Spice abuse can be extremely damaging to both mental and physical health, especially in individuals who are vulnerable to psychiatric problems, because they can be worsened by the potent effects of Spice. If you are suffering due to your abuse of Spice, a comprehensive treatment program can help. Please call
1-888-993-3112Who Answers? and get on the path to recovery today.
Combining Spice with Other Drugs
Evidence on the use of synthetic marijuana with other drugs is sparse, but some data indicate adverse consequences.
A cohort study of injection drug users (IDUs) in California found that injecting stimulants (e.g., cocaine and methamphetamine), and misuse of psychoactive prescription drugs were significantly associated with synthetic cannabinoid use.
IDUs have a significant risk of contracting HIV-AIDS and HEP-C, and the accompanying use of synthetic drugs may put users at a greater risk for HIV and other blood-borne illnesses.
A symptom-specific treatment strategy may be difficult for the treatment of polydrug use involving Spice, so it is imperative to make the attending medical staff aware of any recent Spice use.
Consequences of polydrug use with K2 can be speculated based on drug interactions with marijuana.
Use of alcohol with THC is known to attenuate or worsen cognitive performance, especially in those individuals that are vulnerable to mental illness.
Marijuana users are known to consume higher amounts of alcohol and tobacco, possibly resulting in impaired working memory, cognitive flexibility, and verbal memory than either substance alone.
How Do I Know if I'm Addicted to Spice?
Using the DSM-V, if at least 2 of the following criteria are met within a 12- month period, you may have a diagnosis of substance abuse disorder pertaining to use of K2, and you may need help:
Synthetic marijuana is often taken in increasingly large amounts over a period of time.
There is a persistent desire to cut down, but efforts to achieve this are unsuccessful.
A great deal of time is spent craving Spice, using it, or looking for ways to get it.
Problems in fulfilling work, home, or school obligations.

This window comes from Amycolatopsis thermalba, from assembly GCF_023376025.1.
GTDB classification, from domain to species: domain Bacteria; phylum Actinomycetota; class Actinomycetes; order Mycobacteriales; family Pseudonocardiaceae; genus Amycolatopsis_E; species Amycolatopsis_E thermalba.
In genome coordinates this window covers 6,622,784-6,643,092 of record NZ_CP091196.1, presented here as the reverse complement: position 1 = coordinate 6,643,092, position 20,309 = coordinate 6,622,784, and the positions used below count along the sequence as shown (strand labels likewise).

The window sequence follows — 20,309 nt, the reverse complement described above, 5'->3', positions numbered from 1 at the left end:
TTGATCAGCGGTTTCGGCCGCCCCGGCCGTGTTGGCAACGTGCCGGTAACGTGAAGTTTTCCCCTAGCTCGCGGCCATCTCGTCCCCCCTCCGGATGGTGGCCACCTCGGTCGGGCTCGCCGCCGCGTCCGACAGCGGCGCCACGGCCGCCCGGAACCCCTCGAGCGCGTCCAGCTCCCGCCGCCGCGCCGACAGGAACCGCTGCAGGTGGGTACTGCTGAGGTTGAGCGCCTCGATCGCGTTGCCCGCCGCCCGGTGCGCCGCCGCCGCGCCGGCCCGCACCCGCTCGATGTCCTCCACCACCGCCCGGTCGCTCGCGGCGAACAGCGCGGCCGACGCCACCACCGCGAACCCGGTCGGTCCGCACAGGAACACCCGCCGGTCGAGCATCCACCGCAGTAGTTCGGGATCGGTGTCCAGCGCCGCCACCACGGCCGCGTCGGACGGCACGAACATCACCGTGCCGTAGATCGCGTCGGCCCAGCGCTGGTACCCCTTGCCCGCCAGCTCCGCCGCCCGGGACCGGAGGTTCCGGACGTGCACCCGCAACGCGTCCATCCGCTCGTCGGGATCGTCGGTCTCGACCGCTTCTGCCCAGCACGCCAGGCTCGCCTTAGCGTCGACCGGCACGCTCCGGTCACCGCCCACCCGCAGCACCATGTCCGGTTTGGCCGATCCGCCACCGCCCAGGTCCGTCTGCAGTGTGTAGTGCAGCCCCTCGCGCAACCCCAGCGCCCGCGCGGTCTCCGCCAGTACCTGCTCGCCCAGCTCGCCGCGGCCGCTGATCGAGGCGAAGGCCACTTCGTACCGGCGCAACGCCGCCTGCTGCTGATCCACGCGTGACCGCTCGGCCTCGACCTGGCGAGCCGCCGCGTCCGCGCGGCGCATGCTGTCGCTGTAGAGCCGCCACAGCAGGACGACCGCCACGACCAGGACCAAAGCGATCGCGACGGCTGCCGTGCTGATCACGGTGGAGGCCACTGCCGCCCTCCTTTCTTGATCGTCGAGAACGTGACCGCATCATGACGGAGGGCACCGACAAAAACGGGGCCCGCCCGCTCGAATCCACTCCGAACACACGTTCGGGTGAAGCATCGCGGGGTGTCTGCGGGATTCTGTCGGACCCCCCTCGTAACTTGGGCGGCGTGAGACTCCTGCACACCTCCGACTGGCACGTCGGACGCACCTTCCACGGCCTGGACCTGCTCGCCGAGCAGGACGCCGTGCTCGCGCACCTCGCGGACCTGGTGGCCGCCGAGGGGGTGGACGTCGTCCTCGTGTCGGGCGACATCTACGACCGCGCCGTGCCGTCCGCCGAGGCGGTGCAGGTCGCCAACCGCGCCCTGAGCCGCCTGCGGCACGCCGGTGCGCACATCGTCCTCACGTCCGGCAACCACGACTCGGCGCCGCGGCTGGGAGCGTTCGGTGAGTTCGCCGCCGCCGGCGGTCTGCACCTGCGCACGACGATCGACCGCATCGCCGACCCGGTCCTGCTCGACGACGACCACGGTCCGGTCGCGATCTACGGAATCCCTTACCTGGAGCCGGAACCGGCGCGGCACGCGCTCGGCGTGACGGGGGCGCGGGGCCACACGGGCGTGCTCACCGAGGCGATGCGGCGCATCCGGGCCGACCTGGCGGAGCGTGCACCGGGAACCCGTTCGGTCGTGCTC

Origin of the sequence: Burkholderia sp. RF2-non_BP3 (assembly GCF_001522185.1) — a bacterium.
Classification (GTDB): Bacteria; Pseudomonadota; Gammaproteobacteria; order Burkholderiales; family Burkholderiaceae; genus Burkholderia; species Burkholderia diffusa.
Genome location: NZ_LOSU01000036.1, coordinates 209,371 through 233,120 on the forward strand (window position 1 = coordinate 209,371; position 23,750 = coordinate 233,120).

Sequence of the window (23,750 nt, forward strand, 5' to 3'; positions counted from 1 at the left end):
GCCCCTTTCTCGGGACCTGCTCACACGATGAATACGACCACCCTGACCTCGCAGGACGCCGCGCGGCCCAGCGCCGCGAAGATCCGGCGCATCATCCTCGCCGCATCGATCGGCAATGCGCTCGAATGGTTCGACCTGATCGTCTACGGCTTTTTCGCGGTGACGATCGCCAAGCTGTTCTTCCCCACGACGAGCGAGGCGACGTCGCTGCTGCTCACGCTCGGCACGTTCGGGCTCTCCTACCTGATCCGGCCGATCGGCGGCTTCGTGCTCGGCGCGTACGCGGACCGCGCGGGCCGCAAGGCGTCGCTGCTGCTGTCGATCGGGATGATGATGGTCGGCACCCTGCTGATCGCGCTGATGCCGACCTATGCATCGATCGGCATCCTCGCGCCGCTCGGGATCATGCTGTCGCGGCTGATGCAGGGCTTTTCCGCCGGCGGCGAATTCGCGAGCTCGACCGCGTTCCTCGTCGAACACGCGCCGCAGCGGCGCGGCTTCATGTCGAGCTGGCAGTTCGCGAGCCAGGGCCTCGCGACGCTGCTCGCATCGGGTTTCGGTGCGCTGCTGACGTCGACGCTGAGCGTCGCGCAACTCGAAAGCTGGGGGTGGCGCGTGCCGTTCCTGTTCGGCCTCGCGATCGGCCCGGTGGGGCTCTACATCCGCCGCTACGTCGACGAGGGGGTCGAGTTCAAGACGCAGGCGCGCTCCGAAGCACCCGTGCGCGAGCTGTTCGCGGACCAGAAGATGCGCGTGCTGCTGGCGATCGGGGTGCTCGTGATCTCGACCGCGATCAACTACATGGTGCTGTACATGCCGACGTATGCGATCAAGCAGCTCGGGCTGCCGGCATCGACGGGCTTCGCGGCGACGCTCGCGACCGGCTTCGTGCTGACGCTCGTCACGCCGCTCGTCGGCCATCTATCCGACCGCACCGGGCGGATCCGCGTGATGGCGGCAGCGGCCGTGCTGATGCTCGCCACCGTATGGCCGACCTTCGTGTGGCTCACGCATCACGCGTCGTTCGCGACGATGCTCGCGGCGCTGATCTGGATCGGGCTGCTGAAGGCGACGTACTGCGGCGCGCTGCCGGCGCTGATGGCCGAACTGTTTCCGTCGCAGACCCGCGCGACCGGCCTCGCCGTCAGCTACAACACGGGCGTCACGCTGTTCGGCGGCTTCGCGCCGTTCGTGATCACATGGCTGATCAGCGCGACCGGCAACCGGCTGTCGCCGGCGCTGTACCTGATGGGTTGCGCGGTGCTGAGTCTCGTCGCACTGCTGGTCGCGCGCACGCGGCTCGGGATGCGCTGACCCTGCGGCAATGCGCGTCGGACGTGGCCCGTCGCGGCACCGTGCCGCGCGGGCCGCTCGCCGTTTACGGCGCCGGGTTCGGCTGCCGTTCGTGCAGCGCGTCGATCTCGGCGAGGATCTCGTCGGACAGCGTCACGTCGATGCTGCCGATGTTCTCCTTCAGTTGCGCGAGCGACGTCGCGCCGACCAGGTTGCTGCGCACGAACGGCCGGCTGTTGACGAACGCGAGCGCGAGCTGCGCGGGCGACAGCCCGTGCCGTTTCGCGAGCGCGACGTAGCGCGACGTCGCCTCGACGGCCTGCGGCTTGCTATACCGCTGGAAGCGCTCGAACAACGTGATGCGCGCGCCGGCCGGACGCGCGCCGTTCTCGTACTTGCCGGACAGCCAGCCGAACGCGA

Continued use despite interpersonal and social problems.
Important social, occupational or recreational activities are given up.
Recurrent use of K2 in hazardous situations.
Continued use despite knowledge of persistent or recurrent physical or psychological problems which are caused or exacerbated by K2.
The development of a marked withdrawal syndrome when one abstains from K2.
If you have been experiencing a few of these criteria for a while, you may have a problem that needs to be evaluated. It is important that you get help before the effects are exacerbated and become increasingly difficult to reverse. Please call
1-888-993-3112Who Answers? to find a treatment program that suits your needs.
Who Is at Risk for K2 Addiction?
The risk factors for developing an addiction to Spice are similar to those for marijuana addiction and/or addiction to other drugs. These include:
Synthetic marijuana use is frequently associated with the use of other drugs.
Marijuana dependent individuals who want to avoid a positive drug test but still become intoxicated (particularly true for adolescents and young adults).
Lack of parental supervision or a disruptive home environment.
Being younger in age.
History of drug abuse.
Hereditary predisposition to drug abuse or mental illness.
Exposure to, or a demonstrated propensity for, criminal activity.
Adolescents whose brains are still developing are at high risk for Spice addiction, given the young age they start using THC.
Evidence suggests that over activating the cannabinoid system in adolescent brains results in the kinds of deficits which can produce psychosis.
In addition to young adults, high school students are also vulnerable to Spice abuse.
In a 2012 national survey, 11.3% of 12th graders (17+ years) reported use of synthetic cannabinoids.
Additionally, those who want to escape detection on random drug testing at their place of employment, and elect to use Spice – which is not detectable on routine immunoassay screening devices – may also be susceptible to long-term use, and increase their risk of addiction.
The addiction of one family member has a great effect on other family members, and the dynamics in a family can influence both the onset and progression of a family member’s addiction.
Helping friends or family members who are addicted to K2 means helping the whole family. As a family member it is important that you are involved in the treatment process. You can assist by:
Helping to identify and fix your enabling behavior towards your loved one.
Identifying the assistance that everyone in the family needs due to their exposure to the individual’s substance abuse; i.e., neglect, emotional problems, and psychological issues.
Finally, as a family member, you can contact mental health professionals in the community who will work with you in confronting and motivating your loved one to seek treatment.
K2 Rehab and Treatment Options
There is no specific treatment for K2 addiction.
The use of benzodiazepines such as lorazepam (Ativan) or the longer-acting diazepam (Valium) can work well with withdrawal seizures, agitation and anxiety.
Where these are not effective in reducing symptoms, administration of quetiapine (Seroquel) has been shown to be effective in stabilizing the patient.
Treatment can be sought on an inpatient or outpatient basis.
Inpatient treatment programs are typically 30-90 days, and address multiple areas of concern around drug use, like acute behavioral changes.